Only 5 Australian Senators Back Proposed Law to Overturn Vaccine Mandates

By Daniel Y. Teng
Daniel Y. Teng
Daniel Y. Teng
November 22, 2021 Updated: November 22, 2021

Five Coalition senators have crossed the floor to vote in favour of a private member’s Bill calling for an end to vaccine mandates in the country.

Senator Pauline Hanson of the One Nation party introduced the COVID-19 Vaccination Status (Prevention of Discrimination) Bill 2021 on Nov. 22 to overturn mandatory vaccination requirements across the country.

According to the senator’s website, as of Nov. 22, 185,395 individuals signed an online petition supporting the Bill.

While Prime Minister Scott Morrison granted Hanson approval to introduce the proposed law, an overwhelming majority of MPs from the Liberal-National Coalition, Australian Labor Party, Greens, and independents did not back it.

Speaking via video link, Hanson said the Senate was responsible for protecting the rights of individuals noting that, “This is a pandemic of discrimination.”

Epoch Times Photo
One Nation Senator Pauline Hanson in Senate chamber at Parliament House in Canberra, Australia on Dec. 2, 2019. (AAP Image/Mick Tsikas)

“You might not agree with the choices that people make, but that doesn’t mean the right to choose should be stolen from them,” she told sitting MPs.

“State governments are relishing this extraordinary power to command and control the people they are supposed to serve,” she added.

“They’re desperate to keep this power for as long as they can. They have ignored the prime minister’s national plan and the decision of National Cabinet.”

Independent Tasmanian Senator Jacqui Lambie lambasted the Bill, saying unvaccinated individuals were not discriminated against and were choosing to place the lives of others at risk.

“If you get behind the wheel of a car and drive twice the speed limit, you may be comfortable taking that risk with your safety. But you’d be putting other people’s lives at risk. And you don’t have the right to do that. And you will more than likely lose your licence,” she told sitting members.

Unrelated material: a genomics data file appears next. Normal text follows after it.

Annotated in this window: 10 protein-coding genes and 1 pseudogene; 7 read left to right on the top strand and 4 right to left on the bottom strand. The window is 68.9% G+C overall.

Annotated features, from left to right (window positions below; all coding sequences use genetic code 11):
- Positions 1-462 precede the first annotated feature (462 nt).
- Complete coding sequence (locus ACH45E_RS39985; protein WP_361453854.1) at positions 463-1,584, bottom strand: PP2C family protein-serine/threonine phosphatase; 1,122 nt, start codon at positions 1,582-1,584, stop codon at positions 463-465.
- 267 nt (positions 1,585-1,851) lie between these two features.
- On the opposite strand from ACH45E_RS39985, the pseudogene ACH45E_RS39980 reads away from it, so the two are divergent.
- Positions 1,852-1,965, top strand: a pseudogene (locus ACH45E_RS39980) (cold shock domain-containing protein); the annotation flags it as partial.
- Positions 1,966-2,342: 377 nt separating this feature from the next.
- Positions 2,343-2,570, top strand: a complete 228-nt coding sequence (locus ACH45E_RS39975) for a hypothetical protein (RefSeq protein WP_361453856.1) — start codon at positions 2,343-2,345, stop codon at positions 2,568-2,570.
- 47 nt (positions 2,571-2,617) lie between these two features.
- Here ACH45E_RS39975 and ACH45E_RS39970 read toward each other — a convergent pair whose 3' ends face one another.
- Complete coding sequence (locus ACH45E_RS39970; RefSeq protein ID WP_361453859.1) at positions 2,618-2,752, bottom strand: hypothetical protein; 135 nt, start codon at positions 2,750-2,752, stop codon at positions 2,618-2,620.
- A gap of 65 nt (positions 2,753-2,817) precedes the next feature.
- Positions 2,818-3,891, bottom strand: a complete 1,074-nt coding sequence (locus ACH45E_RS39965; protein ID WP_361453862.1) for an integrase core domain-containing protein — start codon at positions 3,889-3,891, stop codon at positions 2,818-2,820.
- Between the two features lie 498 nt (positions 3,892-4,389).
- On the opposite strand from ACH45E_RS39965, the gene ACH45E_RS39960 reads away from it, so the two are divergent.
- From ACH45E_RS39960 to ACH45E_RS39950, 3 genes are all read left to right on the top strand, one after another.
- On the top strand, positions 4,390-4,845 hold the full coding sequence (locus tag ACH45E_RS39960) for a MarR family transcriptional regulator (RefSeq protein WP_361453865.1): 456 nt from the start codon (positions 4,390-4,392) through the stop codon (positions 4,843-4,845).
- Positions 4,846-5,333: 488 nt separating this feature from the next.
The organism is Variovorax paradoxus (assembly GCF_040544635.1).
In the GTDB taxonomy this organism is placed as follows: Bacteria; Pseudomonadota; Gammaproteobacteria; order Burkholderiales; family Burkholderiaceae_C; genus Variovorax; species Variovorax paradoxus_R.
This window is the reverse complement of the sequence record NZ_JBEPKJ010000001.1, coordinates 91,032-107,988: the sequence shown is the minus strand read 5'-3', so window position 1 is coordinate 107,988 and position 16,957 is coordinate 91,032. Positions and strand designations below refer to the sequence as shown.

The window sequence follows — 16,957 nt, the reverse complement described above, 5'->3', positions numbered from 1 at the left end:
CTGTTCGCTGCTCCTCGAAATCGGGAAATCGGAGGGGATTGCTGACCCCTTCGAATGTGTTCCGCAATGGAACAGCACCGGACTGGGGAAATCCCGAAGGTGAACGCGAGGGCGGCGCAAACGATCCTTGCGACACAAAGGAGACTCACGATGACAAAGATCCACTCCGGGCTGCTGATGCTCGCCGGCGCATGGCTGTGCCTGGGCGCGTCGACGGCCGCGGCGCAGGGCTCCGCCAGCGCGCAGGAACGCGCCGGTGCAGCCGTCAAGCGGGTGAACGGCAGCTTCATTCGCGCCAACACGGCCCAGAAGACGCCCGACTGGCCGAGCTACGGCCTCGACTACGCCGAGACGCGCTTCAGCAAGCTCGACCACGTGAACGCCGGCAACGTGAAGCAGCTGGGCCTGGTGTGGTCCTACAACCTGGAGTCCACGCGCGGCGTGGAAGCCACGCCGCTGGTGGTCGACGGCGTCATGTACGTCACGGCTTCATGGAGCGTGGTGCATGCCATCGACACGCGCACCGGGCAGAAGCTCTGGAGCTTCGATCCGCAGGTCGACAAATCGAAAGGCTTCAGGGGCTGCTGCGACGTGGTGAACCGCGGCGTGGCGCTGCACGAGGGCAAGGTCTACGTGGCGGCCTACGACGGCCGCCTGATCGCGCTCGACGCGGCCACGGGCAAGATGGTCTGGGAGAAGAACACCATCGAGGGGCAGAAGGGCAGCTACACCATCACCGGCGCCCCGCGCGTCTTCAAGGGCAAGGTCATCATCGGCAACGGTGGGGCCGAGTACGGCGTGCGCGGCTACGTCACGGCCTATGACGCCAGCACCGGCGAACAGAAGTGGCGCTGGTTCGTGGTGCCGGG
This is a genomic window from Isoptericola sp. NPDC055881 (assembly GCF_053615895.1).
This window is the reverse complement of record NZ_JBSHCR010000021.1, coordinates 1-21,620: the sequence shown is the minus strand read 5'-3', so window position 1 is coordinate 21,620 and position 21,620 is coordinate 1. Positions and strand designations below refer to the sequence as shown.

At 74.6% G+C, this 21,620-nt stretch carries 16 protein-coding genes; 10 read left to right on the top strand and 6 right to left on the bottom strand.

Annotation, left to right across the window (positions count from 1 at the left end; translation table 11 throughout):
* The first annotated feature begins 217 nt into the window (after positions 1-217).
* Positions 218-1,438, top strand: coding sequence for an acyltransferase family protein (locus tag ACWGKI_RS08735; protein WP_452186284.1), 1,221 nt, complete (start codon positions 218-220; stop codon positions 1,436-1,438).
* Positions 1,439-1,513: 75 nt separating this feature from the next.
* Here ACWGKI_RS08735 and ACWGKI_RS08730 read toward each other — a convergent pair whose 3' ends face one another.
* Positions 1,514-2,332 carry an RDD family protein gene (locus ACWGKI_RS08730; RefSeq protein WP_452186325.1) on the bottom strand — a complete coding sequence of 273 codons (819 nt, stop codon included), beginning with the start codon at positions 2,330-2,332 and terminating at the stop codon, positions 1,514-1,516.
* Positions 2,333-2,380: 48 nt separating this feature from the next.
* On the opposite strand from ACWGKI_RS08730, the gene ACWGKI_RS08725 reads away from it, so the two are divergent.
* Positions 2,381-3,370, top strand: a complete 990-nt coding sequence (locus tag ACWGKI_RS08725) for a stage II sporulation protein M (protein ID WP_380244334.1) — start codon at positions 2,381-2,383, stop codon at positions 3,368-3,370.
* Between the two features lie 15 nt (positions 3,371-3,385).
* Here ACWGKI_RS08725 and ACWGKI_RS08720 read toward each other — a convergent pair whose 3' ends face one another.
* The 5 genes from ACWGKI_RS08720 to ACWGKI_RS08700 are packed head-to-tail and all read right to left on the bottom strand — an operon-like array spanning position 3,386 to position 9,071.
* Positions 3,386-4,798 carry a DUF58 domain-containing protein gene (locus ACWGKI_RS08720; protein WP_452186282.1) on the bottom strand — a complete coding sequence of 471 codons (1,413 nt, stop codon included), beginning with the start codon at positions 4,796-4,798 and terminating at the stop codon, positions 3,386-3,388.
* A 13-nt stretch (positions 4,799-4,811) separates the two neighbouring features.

“You have the right to choose. You don’t have the right to put vulnerable people’s lives at risk. You don’t have that right, and so you shouldn’t have that right,” she said.

Jacqui Lambie
Australian Senator Jacqui Lambie in the Senate at Parliament House in Canberra, Australia on Sept. 9, 2019. (Tracey Nearmy/Getty Images)

Tasmanian Liberal Senator Eric Abetz abstained from voting, saying the Bill was right in principle, but its construction was “clumsy and unlawful”.

“The Bill before the Senate would seek to over-ride the States and stop funding to them if they mandate in any circumstance,” he said in a statement to The Epoch Times. “Its constitutionality is highly questionable and the consequences highly disruptive. It would see the GST arrangements ripped up.”

“It stands to reason that if today the federal government is clothed with the power to override the states on vaccine mandates, it would also have the power to impose such mandates on the states.

“This is a two-edged sword,” he said.

Senators Concetta Fierravanti-Wells, Matt Canavan, Sam McMahon, Alex Antic, and Gerard Rennick voted to support the Bill.

Hanson and fellow One Nation senator, Malcolm Roberts, were not in Canberra and could not vote.

Last week, South Australian Liberal Senator Alex Antic joined his colleague Queensland Senator Gerard Rennick in pledging to withhold their vote over vaccine mandates and concerns around the safety of the inoculation.

“Australians deserve the freedom to choose their own medical treatment and way of life,” Antic wrote on his Facebook page on Nov. 12.

“It is not reasonable for Australians to be discriminated against based on their decision to submit (or otherwise) to a medical procedure,” he added.

Soon after, Prime Minister Scott Morrison began speaking out against vaccine mandates, bringing the issue to the centre stage of federal politics.

“We’re not in favour of mandatory vaccines imposed by the government. Businesses can make their own choices under the law, but we’re not about telling them what to do or telling Australians what to do,” he told reporters.